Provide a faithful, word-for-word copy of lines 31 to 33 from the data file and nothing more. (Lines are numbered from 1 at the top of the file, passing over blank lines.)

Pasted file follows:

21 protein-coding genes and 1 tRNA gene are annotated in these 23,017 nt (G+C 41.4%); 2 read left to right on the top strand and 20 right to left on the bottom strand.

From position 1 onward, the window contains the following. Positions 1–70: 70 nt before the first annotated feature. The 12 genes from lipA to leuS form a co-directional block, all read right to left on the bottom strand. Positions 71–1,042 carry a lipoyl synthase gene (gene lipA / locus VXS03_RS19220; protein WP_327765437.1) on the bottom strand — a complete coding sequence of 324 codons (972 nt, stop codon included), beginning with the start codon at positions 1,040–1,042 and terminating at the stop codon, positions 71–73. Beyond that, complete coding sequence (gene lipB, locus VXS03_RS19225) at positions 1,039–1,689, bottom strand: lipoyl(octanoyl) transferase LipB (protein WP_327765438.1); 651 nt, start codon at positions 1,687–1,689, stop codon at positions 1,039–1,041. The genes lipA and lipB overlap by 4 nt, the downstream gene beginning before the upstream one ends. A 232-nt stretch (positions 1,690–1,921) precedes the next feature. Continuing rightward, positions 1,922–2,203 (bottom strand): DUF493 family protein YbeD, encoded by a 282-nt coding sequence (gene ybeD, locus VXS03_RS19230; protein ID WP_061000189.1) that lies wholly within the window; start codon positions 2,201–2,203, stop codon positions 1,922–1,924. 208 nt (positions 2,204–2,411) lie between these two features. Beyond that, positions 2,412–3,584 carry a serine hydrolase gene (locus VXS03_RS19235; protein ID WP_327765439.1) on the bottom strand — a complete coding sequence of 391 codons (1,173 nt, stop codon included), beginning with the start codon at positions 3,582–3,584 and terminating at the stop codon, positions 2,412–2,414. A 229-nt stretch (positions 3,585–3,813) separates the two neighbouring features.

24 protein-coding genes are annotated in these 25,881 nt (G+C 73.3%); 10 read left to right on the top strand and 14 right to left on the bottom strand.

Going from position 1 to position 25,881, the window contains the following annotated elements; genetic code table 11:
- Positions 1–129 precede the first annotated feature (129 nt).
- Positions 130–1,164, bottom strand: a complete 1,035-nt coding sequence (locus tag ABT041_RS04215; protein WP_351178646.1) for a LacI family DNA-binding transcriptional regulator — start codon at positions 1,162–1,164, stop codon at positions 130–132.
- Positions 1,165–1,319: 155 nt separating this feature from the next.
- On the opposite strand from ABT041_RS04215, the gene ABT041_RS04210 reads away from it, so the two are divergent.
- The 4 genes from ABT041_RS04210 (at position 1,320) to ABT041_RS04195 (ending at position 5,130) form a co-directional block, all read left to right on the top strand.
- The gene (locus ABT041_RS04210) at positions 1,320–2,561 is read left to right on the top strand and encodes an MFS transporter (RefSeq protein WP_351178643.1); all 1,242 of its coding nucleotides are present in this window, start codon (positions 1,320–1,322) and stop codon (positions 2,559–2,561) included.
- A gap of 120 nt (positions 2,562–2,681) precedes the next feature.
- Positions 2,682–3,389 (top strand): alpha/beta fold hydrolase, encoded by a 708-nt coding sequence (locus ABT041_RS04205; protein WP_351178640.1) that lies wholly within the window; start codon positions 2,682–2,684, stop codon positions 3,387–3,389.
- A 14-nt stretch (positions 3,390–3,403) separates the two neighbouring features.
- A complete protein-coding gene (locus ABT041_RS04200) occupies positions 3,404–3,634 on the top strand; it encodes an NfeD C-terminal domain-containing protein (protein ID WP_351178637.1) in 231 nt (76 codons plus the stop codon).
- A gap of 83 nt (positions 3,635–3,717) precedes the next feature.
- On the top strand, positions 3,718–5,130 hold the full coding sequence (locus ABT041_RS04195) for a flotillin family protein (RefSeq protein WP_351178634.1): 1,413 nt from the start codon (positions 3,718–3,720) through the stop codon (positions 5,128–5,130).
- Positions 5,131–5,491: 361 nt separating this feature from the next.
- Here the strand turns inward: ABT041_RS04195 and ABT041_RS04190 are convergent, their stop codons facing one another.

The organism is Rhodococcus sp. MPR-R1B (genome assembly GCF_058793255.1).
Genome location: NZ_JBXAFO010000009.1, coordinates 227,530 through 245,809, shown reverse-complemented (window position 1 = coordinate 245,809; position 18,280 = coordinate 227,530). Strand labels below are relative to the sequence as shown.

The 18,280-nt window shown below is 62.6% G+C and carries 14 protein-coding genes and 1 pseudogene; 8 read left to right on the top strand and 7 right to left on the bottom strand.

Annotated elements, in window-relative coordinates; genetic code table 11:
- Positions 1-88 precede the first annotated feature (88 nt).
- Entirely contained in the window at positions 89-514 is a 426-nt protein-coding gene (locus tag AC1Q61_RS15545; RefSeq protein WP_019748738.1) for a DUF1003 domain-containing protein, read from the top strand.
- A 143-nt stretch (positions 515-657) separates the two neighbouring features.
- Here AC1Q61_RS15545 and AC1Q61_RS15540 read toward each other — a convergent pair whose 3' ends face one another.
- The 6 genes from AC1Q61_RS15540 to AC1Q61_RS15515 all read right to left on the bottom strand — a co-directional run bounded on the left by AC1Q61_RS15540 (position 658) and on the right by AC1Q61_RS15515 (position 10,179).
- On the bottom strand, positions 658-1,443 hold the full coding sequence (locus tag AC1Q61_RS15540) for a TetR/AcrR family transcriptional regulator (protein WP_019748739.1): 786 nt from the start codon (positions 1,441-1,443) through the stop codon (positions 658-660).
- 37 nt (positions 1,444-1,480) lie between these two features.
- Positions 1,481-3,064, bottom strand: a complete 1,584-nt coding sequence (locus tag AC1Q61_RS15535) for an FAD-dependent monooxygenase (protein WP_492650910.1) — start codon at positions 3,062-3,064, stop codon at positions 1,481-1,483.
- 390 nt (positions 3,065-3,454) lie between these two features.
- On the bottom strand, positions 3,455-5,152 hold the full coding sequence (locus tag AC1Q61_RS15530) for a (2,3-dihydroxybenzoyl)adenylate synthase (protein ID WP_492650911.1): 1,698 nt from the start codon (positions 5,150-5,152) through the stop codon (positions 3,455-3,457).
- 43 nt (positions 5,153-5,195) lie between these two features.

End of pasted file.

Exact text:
- 390 nt (positions 3,065-3,454) lie between these two features.
- On the bottom strand, positions 3,455-5,152 hold the full coding sequence (locus tag AC1Q61_RS15530) for a (2,3-dihydroxybenzoyl)adenylate synthase (protein ID WP_492650911.1): 1,698 nt from the start codon (positions 5,150-5,152) through the stop codon (positions 3,455-3,457).
- 43 nt (positions 5,153-5,195) lie between these two features.